Chaotic Presidential Debate Confuses Saint Patrick Voters


Aidan Lewis '21, News Editor

The first Presidential Debate of 2020 was filled with confusion, as President Donald Trump and former Vice President Joe Biden squared off for the first time. The debate centered around six main topics: Trump’s and Biden’s records, the COVID-19 pandemic, the economy, the Supreme Court, race and violence in the United States, and the integrity of the election. However, debate moderator Chris Wallace of Fox News was constantly talked over and sometimes blatantly ignored as he tried to calm the candidates down and keep them focused on each topic. The outcome of the debate left many undecided voters questioning who they should cast their ballots for on November 3.

At Saint Patrick High School, the debate left some seniors wondering which candidate would be best suited for the presidency. Senior William McMillan, a registered voter, was excited to watch his first presidential debate and hoped that the debate would help him decide who to vote for. However, he became perplexed by what he witnessed.  “The debate made it harder for me to decide, and my overall impression was confused,” McMillan said. “I came into the debate thinking it would help me choose who I supported but it only made it harder.” McMillan continued, “They tended to pick on each other and talk about what they’ve done in the past rather than talk about what they’re going to do in the future.” 

Saint Patrick history teacher Dan O’Leary said that the first debate between Trump and Biden was “unlike any debate I have ever seen” and described how important the election is to the future of the country: “This debate was a very highly anticipated debate and I do believe it carried a little more importance than debates of recent memory,” Mr. O’Leary stated. “With the world in the midst of a global pandemic, Supreme Court confirmation hearings on the horizon, and the mass movement for racial equality and justice, the next president will be asked to take on numerous challenges as we try to shape what the next four years will look like,” Mr. O’Leary said.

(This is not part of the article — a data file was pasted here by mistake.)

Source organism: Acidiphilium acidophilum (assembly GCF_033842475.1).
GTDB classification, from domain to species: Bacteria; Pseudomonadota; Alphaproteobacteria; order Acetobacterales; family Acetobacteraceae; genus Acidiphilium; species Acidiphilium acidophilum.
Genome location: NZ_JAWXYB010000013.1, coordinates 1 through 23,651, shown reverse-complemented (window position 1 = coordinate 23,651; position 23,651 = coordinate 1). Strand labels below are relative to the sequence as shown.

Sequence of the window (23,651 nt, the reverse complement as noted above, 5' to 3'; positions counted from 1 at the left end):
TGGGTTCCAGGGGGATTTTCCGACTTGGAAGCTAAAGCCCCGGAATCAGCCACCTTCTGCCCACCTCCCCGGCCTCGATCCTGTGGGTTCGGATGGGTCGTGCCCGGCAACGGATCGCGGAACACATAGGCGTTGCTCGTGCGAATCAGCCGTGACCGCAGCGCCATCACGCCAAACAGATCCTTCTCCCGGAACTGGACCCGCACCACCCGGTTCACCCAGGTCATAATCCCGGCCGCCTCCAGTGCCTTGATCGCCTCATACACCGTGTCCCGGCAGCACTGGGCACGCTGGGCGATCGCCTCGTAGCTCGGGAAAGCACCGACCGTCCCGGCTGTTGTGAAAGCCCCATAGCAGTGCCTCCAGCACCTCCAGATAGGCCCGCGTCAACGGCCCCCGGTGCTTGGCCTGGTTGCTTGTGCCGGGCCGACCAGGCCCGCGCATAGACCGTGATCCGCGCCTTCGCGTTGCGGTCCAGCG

Although the debate left some undecided voters even more confused, it also reiterated the decision to those who have already made a choice about which candidate they prefer in the White House. One of these voters is Mr. O’Leary, as he plans to stick with his original candidate. “The debate only served to reaffirm my decision with who I believe is best equipped to lead this country going forward,” Mr. O’Leary explained. As for undecided voters, Mr. O’Leary said it best when he stated, “The question remains which candidate connected the best with undecided voters especially those voters in the swing states across the country. What definitely can be said is that the debate did provide for some stark contrast of style and substance between the two candidates.”

Like William, some students at Saint Patrick are still unsure of whom to cast their ballots for come election time. When asked what advice he would give to students who watched the debate, Mr. O’Leary said that each individual student should “educate themselves on where the candidates stand on issues that you care about.” He provided easy ways in which students can find the policies each candidate supports, such as visiting their websites and visiting trustworthy news sources.